An Egyptian farmer drinks tea near his home on Qursaya island, in the Nile River, next to Cairo, in January. The Egyptian military says it is the registered owner of the island's land, a claim disputed by the farmers and fishermen who live there.
Credit Amr Abdallah Dalsh / Reuters /Landov
The 70 acres of Qursaya island are largely agricultural. Residents are now fighting the government, which has sold the land to an investor for a tourism project.
It's not easy to get to Qursaya island, a tiny bit of land in the middle of the Nile River in Cairo, Egypt's capital. You have to take a boat from the riverbank. There are no cars on the island, and it's only had running water for a few years.
It's a quiet 70-acre patch of agricultural land amid a megacity, where mooing cows provide the soundtrack, and farmers and fishermen have lived for generations.
But not all is as bucolic as it seems: The island is at the heart of a yearslong legal battle between those farmers and the government.
Originally published on Wed March 13, 2013 8:18 am
When it comes to talking a big game, no one does it better than the North Koreans.
Just this week, Pyongyang vowed to turn Seoul, the capital of archrival South Korea, into a "sea of fire," promised to launch a "pre-emptive strike on the headquarters of the aggressors" (read: the United States) and called on its army to "annihilate the enemy."
A bomb exploded near the Defense Ministry in Kabul on Saturday morning as U.S. Defense Secretary Chuck Hagel was visiting in Afghanistan. The Taliban claimed responsibility, calling it a message to the new Pentagon chief.
Update At 10:49 a.m. ET: Hagel Not Surprised
Hagel was nowhere near the attack, but the AP reports he heard the blast:
Coming up, it's Lightning Fill in the Blank, but first it's the game where you have to listen for the rhyme. If you'd like to play on air, call or leave a message at 1-888-Wait-Wait, that's 1-888-924-8924. You can click the contact us link on our website waitwait.npr.org.
There you can find out about attending our weekly live shows here at the Chase Bank Auditorium in Chicago and our shows in Rockford, Illinois at the beautiful Coronado Theater there on April 4th. Hi, you're on WAIT WAIT...DON'T TELL ME!
We want to remind everybody about the upcoming WAIT WAIT...DON'T TELL ME! cinema event, happening on May 2nd. You could witness the magic of WAIT WAIT live in a movie theater near you. Finally, an opportunity to enjoy this same radio show among a crowd of strangers, while paying $8 for a box of Milk Duds.
SAGAL: Right now, panel, time for you to answer some questions about this week's news. Paula, in some alarming news, al Qaeda is now drawing inspiration for their attacks from what?
Now, onto our final game, Lightning Fill in the Blank. Each of our players will have 60 seconds in which to answer as many fill in the blank questions as he or she can. Each correct answer is now worth two points. Bill, can you give us the scores?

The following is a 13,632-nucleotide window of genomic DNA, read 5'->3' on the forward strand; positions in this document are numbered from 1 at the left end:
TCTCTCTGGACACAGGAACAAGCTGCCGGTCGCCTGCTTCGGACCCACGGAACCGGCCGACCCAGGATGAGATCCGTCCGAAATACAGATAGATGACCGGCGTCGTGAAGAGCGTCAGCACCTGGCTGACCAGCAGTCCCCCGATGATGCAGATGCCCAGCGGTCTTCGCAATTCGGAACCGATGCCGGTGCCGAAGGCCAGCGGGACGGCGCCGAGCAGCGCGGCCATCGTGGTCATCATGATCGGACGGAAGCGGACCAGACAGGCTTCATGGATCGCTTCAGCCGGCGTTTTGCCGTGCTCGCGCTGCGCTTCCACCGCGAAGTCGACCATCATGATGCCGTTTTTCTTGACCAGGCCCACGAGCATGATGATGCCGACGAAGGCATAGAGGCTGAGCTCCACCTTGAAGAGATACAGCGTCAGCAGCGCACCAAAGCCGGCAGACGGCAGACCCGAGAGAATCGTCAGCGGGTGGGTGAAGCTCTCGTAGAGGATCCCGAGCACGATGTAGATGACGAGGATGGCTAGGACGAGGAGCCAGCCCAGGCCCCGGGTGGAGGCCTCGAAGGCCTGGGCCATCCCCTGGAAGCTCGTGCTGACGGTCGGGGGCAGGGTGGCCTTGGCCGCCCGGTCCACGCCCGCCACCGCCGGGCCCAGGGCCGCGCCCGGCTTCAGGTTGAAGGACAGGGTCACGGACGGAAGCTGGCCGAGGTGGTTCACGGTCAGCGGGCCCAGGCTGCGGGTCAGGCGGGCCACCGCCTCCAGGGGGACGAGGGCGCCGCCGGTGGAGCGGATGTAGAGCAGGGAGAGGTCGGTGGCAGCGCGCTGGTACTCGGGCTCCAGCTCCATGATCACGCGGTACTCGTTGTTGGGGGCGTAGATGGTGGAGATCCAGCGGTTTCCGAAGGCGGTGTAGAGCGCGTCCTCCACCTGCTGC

BILL KURTIS: It's even score; each has three points.
BILL KURTIS: From NPR and WBEZ-Chicago, this is WAIT WAIT...DON'T TELL ME!, the NPR News quiz. I'm Bill Kurtis, filling in for Carl Kasell. We're playing this week with Firoozeh Dumas, Paula Poundstone and Roy Blount, Jr. And here again is your host, the Chase Bank Auditorium in downtown Chicago, Peter Sagal.
Arne Duncan is President Obama's secretary of education, and if, while he's on this show, a disaster befalls the president, the vice president, the speaker of the House and every other member of the Cabinet except Veterans Affairs and Homeland Security, he would be president.
We've invited Duncan to play a game called "Now, don't be fresh ... I just take dictation!" Three questions for the secretary of education about the education of secretaries.
Originally published on Tue March 12, 2013 12:12 pm
Noma, the Danish eatery that has won fans with its innovative approach to Nordic cuisine, and won Restaurantmagazine's "World's Best Restaurant" title the past three years, is getting some unwelcome press, after dozens of people who ate at the Copenhagen restaurant fell sick.
A French mother was in court Wednesday for what she says was a simple birthday celebration but what the government alleges is a clear provocation, an allusion to terrorism.
The BBC reports that Bouchra Bagour, 35, has been charged with "glorifying crime" after she sent her three-year-old son — named Jihad — to school wearing a T-shirt that read "I am a bomb" and "Born on 11 September."
What comes after awards season? After the Oscars, after the cold of winter begins to lift, after practically every midseason network show is yanked after fewer episodes than you have fingers? What then?
Well, what happens then is vacation, at least around here. I will be gone the week of March 11, resting and taking walks and going to the world's best movie theater and reading books with "Bride" in the title.
Now is the time for breathing. Take care of yourselves until I see you.
The Roman Catholic Church is one small step closer to a new pope today. Church cardinals have picked a date to begin their conclave. That's the gathering behind closed doors to elect the next pope. The cardinals will gather next Tuesday morning for a special mass, and they'll enter the Sistine Chapel in the afternoon, after which point they'll be incommunicado with the outside world until a new pope is elected.